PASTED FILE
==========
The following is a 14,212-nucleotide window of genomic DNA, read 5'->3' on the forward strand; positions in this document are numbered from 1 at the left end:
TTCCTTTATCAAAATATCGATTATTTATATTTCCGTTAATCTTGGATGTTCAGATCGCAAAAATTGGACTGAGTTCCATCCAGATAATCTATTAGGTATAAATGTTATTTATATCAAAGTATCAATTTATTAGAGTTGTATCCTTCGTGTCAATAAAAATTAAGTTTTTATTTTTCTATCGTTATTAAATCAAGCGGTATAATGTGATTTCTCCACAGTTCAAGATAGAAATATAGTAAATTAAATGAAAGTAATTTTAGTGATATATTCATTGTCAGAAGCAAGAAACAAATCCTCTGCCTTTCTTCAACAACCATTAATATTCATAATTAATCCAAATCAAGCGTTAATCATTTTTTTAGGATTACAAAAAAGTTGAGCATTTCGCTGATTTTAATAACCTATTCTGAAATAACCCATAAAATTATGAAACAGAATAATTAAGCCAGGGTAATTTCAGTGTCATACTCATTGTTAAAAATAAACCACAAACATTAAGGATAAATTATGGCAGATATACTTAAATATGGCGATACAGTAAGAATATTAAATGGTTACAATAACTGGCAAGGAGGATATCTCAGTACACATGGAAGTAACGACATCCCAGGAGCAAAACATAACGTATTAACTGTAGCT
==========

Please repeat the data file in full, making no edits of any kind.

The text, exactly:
The following is a 14,212-nucleotide window of genomic DNA, read 5'->3' on the forward strand; positions in this document are numbered from 1 at the left end:
TTCCTTTATCAAAATATCGATTATTTATATTTCCGTTAATCTTGGATGTTCAGATCGCAAAAATTGGACTGAGTTCCATCCAGATAATCTATTAGGTATAAATGTTATTTATATCAAAGTATCAATTTATTAGAGTTGTATCCTTCGTGTCAATAAAAATTAAGTTTTTATTTTTCTATCGTTATTAAATCAAGCGGTATAATGTGATTTCTCCACAGTTCAAGATAGAAATATAGTAAATTAAATGAAAGTAATTTTAGTGATATATTCATTGTCAGAAGCAAGAAACAAATCCTCTGCCTTTCTTCAACAACCATTAATATTCATAATTAATCCAAATCAAGCGTTAATCATTTTTTTAGGATTACAAAAAAGTTGAGCATTTCGCTGATTTTAATAACCTATTCTGAAATAACCCATAAAATTATGAAACAGAATAATTAAGCCAGGGTAATTTCAGTGTCATACTCATTGTTAAAAATAAACCACAAACATTAAGGATAAATTATGGCAGATATACTTAAATATGGCGATACAGTAAGAATATTAAATGGTTACAATAACTGGCAAGGAGGATATCTCAGTACACATGGAAGTAACGACATCCCAGGAGCAAAACATAACGTATTAACTGTAGCT